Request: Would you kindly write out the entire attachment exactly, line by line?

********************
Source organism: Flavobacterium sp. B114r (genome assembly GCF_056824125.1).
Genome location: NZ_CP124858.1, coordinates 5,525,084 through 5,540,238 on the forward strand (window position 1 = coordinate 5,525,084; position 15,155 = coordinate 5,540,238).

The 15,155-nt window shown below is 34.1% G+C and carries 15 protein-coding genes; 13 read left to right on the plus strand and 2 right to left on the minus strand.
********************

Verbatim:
Source organism: Flavobacterium sp. B114r (genome assembly GCF_056824125.1).
Genome location: NZ_CP124858.1, coordinates 5,525,084 through 5,540,238 on the forward strand (window position 1 = coordinate 5,525,084; position 15,155 = coordinate 5,540,238).

The 15,155-nt window shown below is 34.1% G+C and carries 15 protein-coding genes; 13 read left to right on the plus strand and 2 right to left on the minus strand.